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Air pollution linked to 3,200 Australian deaths a year: One of many reasons Australia demands urgent national action

fires australia
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Australia is holding its collective breath ahead of a bushfire season that may bring a return of the smoke linked to 400 deaths and 4,500 hospitalizations and emergency department visits during the 2019–20 Black Summer fires.

Air pollution is the world's single greatest environmental cause of preventable disease and premature death. In Australia, it's linked to more than 3,200 deaths a year at an estimated cost of A$6.2 billion.

These impacts are increasing due to and an aging population, among other factors. Scientists at the Center for Safe Air (an NHMRC Center for Research Excellence) have launched a report today on the many benefits of safer air for Australians, to mark the United Nations' International Day of Clean Air.

The report summarizes the extensive evidence on the health impacts of for Australians. This pollution consists of both airborne particles (also called ) and gases such as carbon monoxide, and sulfur dioxide. The report also explains why coordinated national leadership is needed to make our air safer.

Why invest in clean air?

Here are ten reasons Australia should invest in safer air.

1. Air pollution increases non-communicable diseases

Heart disease, stroke, dementia, type 2 diabetes, lung diseases and cancer are all leading causes of illness and death for Australians. Air pollution increases the risk of all these conditions in the community.

2. Air pollution makes communicable diseases worse

Air pollution increases the risk of respiratory infections such as influenza and COVID-19, and may increase their severity.

3. Air quality affects our health throughout life

Air pollution can affect the growth, development and overall health of unborn babies. Later in life it adds to the risk of developing non-communicable diseases.

4. It adds to health inequities

Action on air pollution represents a powerful opportunity to reduce health inequities in Australia. Some of the most vulnerable people in our society are at higher risk of worse health outcomes from air pollution exposure. They include older adults, pregnant people and unborn babies, children, people with pre-existing chronic conditions, socially disadvantaged populations and Aboriginal and Torres Strait Islander people. Lessening air pollution reduces inequity.

How air pollution affects your body.

5. Climate change and pollution make each other worse

Climate change is leading to more frequent and severe bushfires. In turn, severe bushfires are influencing the global climate and weather systems. Reducing air pollution is vital for mitigating climate change because they share common drivers such as fuel combustion.

6. Clean-air policies have many co-benefits

Policies to reduce air pollution from burning fossil fuels have many health, environmental and social benefits. Measures range from decarbonizing our energy and transport systems, greening our cities and improving urban and housing design to bushfire prevention strategies. Reducing air pollution improves social, environmental and economic well-being.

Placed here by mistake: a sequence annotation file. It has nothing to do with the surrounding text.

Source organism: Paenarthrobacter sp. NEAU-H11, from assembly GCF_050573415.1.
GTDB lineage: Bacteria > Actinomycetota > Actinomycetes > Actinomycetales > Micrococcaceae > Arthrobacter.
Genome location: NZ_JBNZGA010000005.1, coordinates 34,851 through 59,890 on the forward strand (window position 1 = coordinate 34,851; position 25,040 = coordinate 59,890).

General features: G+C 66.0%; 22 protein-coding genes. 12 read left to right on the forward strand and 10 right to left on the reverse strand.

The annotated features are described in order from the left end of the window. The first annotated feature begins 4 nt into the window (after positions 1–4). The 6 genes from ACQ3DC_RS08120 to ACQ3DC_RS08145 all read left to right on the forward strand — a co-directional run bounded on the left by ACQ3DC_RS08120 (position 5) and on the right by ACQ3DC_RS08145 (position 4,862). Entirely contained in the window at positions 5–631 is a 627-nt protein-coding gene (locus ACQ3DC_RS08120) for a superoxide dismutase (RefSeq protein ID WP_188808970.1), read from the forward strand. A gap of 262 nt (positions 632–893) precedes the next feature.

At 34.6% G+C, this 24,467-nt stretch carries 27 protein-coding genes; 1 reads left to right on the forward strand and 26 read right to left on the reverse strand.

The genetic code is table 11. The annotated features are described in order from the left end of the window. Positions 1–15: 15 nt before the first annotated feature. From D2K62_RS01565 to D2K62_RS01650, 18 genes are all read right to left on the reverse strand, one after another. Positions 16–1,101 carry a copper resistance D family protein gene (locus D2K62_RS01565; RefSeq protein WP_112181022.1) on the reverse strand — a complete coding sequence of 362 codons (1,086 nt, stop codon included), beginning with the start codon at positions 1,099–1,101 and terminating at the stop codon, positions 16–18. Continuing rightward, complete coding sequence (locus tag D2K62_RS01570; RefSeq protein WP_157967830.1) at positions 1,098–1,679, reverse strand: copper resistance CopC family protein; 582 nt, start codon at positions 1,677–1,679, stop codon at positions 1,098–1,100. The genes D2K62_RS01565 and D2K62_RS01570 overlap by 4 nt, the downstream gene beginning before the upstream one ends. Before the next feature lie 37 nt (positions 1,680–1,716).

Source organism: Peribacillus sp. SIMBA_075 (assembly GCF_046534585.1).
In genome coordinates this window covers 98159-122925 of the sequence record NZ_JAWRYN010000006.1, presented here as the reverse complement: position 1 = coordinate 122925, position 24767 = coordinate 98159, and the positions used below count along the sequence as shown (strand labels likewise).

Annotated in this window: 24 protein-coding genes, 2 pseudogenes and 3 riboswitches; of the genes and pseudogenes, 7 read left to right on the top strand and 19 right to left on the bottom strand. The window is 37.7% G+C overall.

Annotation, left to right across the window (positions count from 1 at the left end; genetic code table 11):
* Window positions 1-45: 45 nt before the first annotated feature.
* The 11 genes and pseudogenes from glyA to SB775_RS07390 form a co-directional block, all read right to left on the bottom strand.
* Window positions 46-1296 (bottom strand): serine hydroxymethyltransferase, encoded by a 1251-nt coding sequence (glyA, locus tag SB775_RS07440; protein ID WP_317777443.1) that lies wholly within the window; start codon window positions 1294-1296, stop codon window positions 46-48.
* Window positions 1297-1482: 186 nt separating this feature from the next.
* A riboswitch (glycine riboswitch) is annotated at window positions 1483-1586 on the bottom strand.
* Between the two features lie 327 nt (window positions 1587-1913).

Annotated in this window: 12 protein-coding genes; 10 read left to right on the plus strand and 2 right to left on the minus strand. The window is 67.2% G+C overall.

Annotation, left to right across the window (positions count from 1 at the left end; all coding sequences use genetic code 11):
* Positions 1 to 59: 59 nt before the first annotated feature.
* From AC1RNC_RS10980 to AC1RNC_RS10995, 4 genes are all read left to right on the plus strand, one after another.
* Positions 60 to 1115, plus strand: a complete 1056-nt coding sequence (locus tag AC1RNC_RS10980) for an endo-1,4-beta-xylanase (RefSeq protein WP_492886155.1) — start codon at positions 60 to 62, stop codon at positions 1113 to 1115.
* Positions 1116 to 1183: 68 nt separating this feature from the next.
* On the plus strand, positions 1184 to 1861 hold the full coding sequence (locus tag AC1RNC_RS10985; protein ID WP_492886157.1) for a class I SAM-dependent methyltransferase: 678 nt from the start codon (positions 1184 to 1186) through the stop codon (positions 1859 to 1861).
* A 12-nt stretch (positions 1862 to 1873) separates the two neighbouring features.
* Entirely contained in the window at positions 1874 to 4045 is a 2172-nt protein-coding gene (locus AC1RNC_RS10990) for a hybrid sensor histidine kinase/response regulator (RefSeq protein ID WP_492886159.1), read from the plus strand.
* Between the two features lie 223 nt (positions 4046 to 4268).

7. The impacts are increasing

Population growth and aging, urbanization and increasing transport and energy demands add to the risks for air quality, climate change and population health. This is why timely interventions are needed.

8. Economic costs are high and underestimated

Australian estimates to date have placed annual mortality costs of fine particulate matter (PM2.5) air pollution at A$6.2 billion. However, existing economic analyses of air pollution largely fail to account for the costs of other air pollutants, such as nitrogen dioxide from vehicle traffic, and non-health costs like labor, productivity, welfare and other societal impacts.

9. Return on investment is high

Every dollar spent generates returns in the forms of lower health costs, healthier people and longer lives. Soon-to-be-published research at the Center for Safe Air has found reducing the average population exposure to fine airborne particles (PM2.5) by a modest and highly achievable 5% could save more than 360 lives and A$1.6 billion a year.

10. Small improvements produce large gains

The rate of increase of many air-pollution-related health outcomes is steeper at lower concentrations, tapering off at higher levels of pollution. For Australia, this means any small improvements, even to levels below current national air quality standards, will deliver measurable health and economic benefits.

All of us have a right to clean air

Air pollution and its are linked to how we generate energy, how we heat our homes, our and our climate. No single policy will adequately tackle the problem of air pollution. Therefore, effective policy measures and regulation must take into account the diverse sources, settings and populations that are more at risk from air pollution.

Currently, responsibility for air pollution policy falls between the health and environment portfolios. Policies are often needed in the environment, planning and transport sectors where health expertise and input are limited, whereas air pollution impacts and public health responses reside in the health sector.

Safe air is a shared resource and a fundamental human right. Air pollution affects everyone—co-ordinated national leadership on safe air will benefit all Australians.

Provided by The Conversation

This article is republished from The Conversation under a Creative Commons license. Read the original article.The Conversation

Citation: Air pollution linked to 3,200 Australian deaths a year: One of many reasons Australia demands urgent national action (2023, September 7) retrieved 30 November 2023 from
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